Soulless monsters are killing our kids.
Last week, they shot up a car in the parking lot of a grocery store as people shopped inside. Every single night, gunshots ring out across the city. Nearly 1,500 people have been wounded by gunfire so far this year. Depending on where you live, Philly feels more like a war zone than a decent place to live.
Longtime residents such as Karen Robinson no longer feel safe. This Sunday will mark the one-year anniversary of the death of her daughter Jasmine Lewis, 20, who was fatally shot while driving in the 6000 block of East Wister Street in East Germantown. It was the worst time in Robinson’s life. She got through it with the help of relatives and friends such as Tiffaney Flynn, who sent Robinson inspirational messages each morning and stayed in touch.
I’m sad to report that now, nearly a year to the day that Lewis was killed, their roles are reversed. Flynn is now the one in need of comfort and support after her daughter was shot last week..
Ojanae Tamia Thompson, 19, was critically wounded Aug. 16 while sitting with a friend in a car in the parking lot outside the ShopRite supermarket in One Olney Plaza, 100 E. Olney Ave. Khyrie Isaac, 18, the car’s other occupant, was hit multiple times and died of his injuries. Since then, Thompson has undergone multiple surgeries and is clinging to life. Flynn is hopeful that her daughter, who attended Community College of Philadelphia with dreams of becoming a nurse, will pull through.
The day it happened, Flynn had just dropped off some of Robinson’s favorites — cheesesteak rolls and buffalo shrimp — and written the words Justice for Jaz on the packaging.
“After she dropped it off, I texted her and I said, ‘Thank you. It was so good, Tiff.’ I said, ‘You know, they are around there shooting at the market.’ I knew she had to go home and she lives that way,” Robinson recalled. “She said, ‘I know. We can’t have nothing. These people are going crazy.’ I said, ‘I love you. Call me or text me when you get in.’ And then come to find out, they were saying it was Ojanae, her daughter. That’s when my daughter and me, we ran to the hospital.”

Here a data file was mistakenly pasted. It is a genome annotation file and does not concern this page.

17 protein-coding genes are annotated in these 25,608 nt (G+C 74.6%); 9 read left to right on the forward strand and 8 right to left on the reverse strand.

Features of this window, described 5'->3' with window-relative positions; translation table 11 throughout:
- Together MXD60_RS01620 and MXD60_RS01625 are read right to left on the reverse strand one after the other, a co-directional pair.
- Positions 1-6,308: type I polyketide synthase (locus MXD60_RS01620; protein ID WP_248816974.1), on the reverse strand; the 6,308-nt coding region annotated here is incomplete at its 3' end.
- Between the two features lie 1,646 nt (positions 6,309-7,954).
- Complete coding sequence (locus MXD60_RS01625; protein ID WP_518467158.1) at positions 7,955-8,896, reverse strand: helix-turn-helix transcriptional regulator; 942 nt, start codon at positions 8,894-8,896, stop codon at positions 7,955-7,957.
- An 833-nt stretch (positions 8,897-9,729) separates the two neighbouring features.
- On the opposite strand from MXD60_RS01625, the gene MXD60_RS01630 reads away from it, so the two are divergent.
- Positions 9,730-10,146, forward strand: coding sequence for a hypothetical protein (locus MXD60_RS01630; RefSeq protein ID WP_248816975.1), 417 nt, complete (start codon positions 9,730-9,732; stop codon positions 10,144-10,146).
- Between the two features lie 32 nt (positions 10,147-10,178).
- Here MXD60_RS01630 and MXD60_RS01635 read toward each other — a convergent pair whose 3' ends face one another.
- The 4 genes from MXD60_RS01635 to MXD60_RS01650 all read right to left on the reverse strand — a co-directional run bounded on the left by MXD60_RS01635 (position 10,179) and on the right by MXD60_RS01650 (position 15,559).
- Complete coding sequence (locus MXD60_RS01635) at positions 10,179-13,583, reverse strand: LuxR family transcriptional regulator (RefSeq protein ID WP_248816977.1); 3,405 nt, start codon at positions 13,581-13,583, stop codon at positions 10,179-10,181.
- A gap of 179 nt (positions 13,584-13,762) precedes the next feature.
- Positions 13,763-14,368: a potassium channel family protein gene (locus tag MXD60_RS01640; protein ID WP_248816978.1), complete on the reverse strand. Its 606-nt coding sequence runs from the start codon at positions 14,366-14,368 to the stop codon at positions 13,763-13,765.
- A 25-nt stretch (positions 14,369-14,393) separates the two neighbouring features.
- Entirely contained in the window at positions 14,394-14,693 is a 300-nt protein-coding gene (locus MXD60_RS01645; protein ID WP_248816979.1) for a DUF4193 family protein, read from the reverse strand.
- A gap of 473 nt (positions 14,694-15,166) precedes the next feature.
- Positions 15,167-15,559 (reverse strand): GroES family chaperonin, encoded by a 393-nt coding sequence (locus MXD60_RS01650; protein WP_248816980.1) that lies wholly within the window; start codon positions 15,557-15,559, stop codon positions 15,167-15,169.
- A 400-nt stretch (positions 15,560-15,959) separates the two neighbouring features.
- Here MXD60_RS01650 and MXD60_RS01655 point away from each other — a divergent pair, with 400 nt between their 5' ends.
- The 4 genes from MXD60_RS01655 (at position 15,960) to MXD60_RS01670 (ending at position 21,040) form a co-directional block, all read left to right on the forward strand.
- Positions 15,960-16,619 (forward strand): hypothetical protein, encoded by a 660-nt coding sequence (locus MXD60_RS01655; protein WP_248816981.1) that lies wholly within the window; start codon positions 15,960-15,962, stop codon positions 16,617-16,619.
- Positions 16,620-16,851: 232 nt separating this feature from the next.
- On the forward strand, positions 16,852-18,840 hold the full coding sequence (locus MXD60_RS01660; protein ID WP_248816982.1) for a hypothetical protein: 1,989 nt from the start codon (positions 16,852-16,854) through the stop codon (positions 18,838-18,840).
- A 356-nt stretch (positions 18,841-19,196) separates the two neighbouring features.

Flynn has been keeping a vigil by her daughter’s bedside but plans to take a break on Saturday at 5:30 p.m. when she and Robinson will lead a demonstration demanding justice for their daughters. The motorcycle bike ride/walk will start outside Einstein Medical Center, 5501 Old York Rd., where Thompson is hospitalized, and proceed to the Olney Avenue location where she was shot.
“This is not just for my daughter. This is for Philadelphia,” said Flynn. “I don’t want my neighbors’ kids to be hurt. I don’t want the people across the street’s kids to be hurt. I don’t want to see nobody else’s kids being hurt. It’s not just about my daughter. … It’s about everybody. It’s about spreading this word and stopping this violence.”
Thousands need to show up and walk with these grieving moms on Saturday. If nothing else, it will show our collective outrage about this senseless bloodshed. No one is safe from it. Stray bullets like the one that hit Lewis have no names on them. Police haven’t made an arrest in her or Thompson’s shootings.
On Sunday, to mark the anniversary of her daughter’s death, Robinson has organized a balloon release and party with food, music, and motivational speakers in Lewis’ memory. It’s scheduled for 5 p.m. at Fisher Park at Fifth and Spencer Streets. Robinson is expecting some of her daughter’s friends and former basketball teammates.
No doubt, Flynn will be there as well.
“She was just a good support system,” Robinson said. “She was really there for me, helping me out, and it turned around and happened to her.
“It’s so hard. I went to the hospital the first night,” she added. “It brought back too many memories. I haven’t been back, but I talk to her every morning and send her things. We talk back and forth, but I can’t put myself back in that place because I’m already weak.”
After what she’s been through, Robinson is doing well to even be able to participate in this weekend’s events. No mother should experience what these two women have. Thankfully, though, they have each other.